please be seated and much more….

Whatever happened to civility and propriety on these shores? Has it gone overboard, underground or was it never there in the first instance? Perhaps, civility was one of these myths that those of us from former colonies got brainwashed over! In the public domain I rarely come across kindness and courtesy, so much so, that when I meet people dscf1221who demonstrate overwhelming kindness and cvility, I would often respond in two ways. I would either be profusely thankful to the extent of embarrassing friends, family or myself. Or I would just stare dumbfounded, coming across as some unmannerly ingrate with no sense of grace or on who has lost his tongue.

I use public transport almost every day. And as one who is not fixated on an electronic gadget during such travels, I prefer to look around, observe and greet people either with a smile, a greeting or a simple nod of acknowledgement.  I still greet the bus drivers (on my route) who will mostly not return the greeting. Perhaps they too are surprised by my greeting. And needless to say, greeting fellow passengers or even contemplating a conversation will prove to be a massive challenge. Besides being locked into our own world of electronic gadget – almost everyone seems to be lost in some dreamlike state.

There is no doubt in my mind that the multiplicity of technological gadgets is contributing ‘big time’ to our inability to empathise with and for others.  Many of us are helpless, inadequate, and much more, just trying to respond to the break down all around us. What have we turned into? I think Einstein was spot on:  “It has become appallingly obvious that our technology has exceeded our humanity.”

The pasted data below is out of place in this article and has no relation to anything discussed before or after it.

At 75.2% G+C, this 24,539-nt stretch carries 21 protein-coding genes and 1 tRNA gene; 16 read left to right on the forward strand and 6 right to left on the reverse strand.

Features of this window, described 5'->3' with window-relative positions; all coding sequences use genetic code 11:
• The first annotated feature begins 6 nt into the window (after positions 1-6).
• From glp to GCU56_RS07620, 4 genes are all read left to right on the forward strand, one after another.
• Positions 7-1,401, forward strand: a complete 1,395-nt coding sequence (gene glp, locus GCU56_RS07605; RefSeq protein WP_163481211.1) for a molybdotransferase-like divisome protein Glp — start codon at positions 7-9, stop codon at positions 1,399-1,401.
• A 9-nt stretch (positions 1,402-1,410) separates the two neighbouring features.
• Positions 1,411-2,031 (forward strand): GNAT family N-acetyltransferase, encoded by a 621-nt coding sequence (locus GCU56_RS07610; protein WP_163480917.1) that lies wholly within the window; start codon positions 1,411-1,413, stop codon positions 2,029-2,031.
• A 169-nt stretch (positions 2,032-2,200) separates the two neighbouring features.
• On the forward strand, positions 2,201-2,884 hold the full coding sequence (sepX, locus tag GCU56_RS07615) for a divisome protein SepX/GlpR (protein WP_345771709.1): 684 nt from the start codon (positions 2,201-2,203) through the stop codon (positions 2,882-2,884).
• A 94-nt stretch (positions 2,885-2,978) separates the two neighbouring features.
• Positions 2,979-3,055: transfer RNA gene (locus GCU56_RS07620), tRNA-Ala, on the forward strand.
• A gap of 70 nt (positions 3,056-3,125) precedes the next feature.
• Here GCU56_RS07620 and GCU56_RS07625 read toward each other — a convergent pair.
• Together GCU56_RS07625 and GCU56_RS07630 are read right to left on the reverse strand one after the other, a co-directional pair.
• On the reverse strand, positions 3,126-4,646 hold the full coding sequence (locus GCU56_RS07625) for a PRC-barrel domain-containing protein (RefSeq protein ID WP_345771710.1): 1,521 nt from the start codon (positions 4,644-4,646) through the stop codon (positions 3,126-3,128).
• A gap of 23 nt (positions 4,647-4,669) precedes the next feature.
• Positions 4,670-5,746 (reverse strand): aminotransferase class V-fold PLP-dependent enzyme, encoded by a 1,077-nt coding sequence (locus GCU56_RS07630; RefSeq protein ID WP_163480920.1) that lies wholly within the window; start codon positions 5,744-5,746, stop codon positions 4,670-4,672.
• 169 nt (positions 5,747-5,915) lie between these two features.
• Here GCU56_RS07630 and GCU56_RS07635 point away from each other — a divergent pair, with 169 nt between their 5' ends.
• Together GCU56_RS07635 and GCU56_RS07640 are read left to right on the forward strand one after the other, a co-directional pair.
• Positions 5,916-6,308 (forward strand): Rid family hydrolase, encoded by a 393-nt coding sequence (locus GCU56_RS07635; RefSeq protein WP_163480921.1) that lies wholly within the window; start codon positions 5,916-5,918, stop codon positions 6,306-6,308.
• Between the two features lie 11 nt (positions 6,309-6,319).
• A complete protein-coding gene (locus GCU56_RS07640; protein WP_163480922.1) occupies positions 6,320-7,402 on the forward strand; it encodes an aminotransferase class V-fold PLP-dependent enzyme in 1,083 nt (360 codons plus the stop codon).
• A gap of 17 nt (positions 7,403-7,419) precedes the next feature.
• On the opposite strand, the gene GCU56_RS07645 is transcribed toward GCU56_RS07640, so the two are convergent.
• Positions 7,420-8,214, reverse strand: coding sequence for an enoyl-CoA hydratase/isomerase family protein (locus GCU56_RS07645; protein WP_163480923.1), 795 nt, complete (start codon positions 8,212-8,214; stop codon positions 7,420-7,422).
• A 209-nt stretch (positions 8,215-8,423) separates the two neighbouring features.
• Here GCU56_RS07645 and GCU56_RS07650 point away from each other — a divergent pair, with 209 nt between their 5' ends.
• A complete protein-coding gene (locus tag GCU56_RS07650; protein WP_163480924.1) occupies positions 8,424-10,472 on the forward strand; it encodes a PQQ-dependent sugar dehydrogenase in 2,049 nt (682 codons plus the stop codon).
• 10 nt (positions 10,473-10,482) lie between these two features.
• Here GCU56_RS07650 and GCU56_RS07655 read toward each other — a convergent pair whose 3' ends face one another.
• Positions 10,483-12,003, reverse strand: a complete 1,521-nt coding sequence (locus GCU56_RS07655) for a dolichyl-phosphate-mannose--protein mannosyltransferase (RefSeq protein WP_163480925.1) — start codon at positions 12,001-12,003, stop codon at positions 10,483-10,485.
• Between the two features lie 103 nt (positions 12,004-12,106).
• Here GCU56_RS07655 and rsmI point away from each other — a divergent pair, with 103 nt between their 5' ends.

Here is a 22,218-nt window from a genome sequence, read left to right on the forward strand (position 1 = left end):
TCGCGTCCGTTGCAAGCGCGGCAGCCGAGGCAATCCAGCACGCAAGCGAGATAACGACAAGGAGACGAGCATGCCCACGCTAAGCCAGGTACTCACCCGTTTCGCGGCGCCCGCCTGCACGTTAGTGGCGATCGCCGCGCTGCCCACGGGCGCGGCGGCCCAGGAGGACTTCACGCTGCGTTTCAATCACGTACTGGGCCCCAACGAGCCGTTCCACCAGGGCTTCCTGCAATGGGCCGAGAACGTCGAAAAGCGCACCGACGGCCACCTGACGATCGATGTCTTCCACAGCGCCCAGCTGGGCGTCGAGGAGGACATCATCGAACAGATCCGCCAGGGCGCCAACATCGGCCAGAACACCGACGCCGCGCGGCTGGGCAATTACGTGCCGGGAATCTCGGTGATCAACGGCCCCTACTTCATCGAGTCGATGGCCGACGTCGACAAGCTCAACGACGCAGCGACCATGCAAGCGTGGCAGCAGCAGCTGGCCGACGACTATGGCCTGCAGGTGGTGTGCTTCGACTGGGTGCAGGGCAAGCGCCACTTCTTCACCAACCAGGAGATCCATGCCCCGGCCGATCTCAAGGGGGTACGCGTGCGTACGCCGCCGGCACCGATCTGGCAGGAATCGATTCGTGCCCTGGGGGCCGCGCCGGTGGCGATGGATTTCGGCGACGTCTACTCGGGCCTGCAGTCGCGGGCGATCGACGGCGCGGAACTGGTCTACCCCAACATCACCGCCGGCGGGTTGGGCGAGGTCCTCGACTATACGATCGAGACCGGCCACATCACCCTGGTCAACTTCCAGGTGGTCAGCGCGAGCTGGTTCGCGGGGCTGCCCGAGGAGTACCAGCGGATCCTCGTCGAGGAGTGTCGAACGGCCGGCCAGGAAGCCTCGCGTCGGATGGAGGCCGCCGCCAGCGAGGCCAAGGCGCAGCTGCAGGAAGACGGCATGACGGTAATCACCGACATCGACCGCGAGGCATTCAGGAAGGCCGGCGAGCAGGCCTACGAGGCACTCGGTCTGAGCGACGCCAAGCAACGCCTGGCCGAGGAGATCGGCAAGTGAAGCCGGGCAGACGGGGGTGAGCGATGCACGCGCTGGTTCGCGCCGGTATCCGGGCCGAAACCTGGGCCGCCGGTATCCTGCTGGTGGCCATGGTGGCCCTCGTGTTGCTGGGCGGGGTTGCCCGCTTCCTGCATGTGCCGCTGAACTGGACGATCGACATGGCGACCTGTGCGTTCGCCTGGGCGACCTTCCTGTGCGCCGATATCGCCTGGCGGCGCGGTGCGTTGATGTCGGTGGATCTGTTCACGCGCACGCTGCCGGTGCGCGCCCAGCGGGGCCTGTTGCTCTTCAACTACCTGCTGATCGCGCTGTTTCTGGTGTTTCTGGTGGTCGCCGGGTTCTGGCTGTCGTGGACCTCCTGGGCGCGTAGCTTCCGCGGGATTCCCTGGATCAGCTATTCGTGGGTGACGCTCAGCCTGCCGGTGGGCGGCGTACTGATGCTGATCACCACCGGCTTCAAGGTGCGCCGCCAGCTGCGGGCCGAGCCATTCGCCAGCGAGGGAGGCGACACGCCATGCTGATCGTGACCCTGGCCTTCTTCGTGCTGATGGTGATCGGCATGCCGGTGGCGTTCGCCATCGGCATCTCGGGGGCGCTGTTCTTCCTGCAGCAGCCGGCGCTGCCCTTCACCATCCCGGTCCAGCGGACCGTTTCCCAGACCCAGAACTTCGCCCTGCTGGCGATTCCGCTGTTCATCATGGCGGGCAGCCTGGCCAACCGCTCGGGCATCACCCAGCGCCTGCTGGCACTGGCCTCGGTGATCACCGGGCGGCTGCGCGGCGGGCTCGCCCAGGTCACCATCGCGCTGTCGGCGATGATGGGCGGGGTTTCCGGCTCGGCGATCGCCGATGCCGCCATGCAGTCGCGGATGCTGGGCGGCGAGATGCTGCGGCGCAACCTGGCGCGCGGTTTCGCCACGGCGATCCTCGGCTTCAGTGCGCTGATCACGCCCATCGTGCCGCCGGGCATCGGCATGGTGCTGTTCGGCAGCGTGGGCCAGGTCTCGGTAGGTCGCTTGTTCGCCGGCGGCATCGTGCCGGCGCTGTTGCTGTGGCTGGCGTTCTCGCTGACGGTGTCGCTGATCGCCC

One of the most irritating sights for me (I need to learn how to be kinder and more gracious. I am not there as yet) is to see healthy-looking, young and visibly abled-body passengers (mainly men) plunking their backsides, with the usual man-spread, on seats clearly signed for pregnant women, wheel chair users, the elderly and those unable to stand. Mind you, often the signs above the seat can be clearly read as permission for anyone to sit until needed by the designated vulnerable person. I suppose that will work where we are all more aware, kind and courteous!

Now, I have no problem with such signage: except that when you have mindless and discourteous occupiers fastened to these seats and in their own world and who will by and large never step aside to offer the seats to those for whom they are designated. Trying to alert them or hint to them about the need to arise, one runs the risk of getting a proper ‘I will kill you look’. On average (from my experience), women are the ones who tend to be more aware and willing to give up their seats.

Let me say that the crisis I am pointing to is more than about public transport. There are countless displays of rudeness, unprofessional behaviour, disrespect and anger in almost every corner and at all levels of our life together. We are imploding, and to name civility as a matter on urgent concern, one runs the risk of being accused of taking some high-moral ground! Yes, I see a crisis – but perhaps you my readers may not see this as an issue that is worth ‘spilling ink’ over.

How do we respond to this crisis in our public life together? Is there a way to bring back civility at the heart of our democratic life together? Perhaps, my plea is a lost cause as I suspect there will be an outcry as to who determines what is civil and appropriate behaviour. In the meantime, I would try my small and limited bit towards a society for which mutual respect, politics with integrity, courtesy, considerate manners and interest of others continue to be key signs of a community with heart!

© Jagessar September 13, 2016


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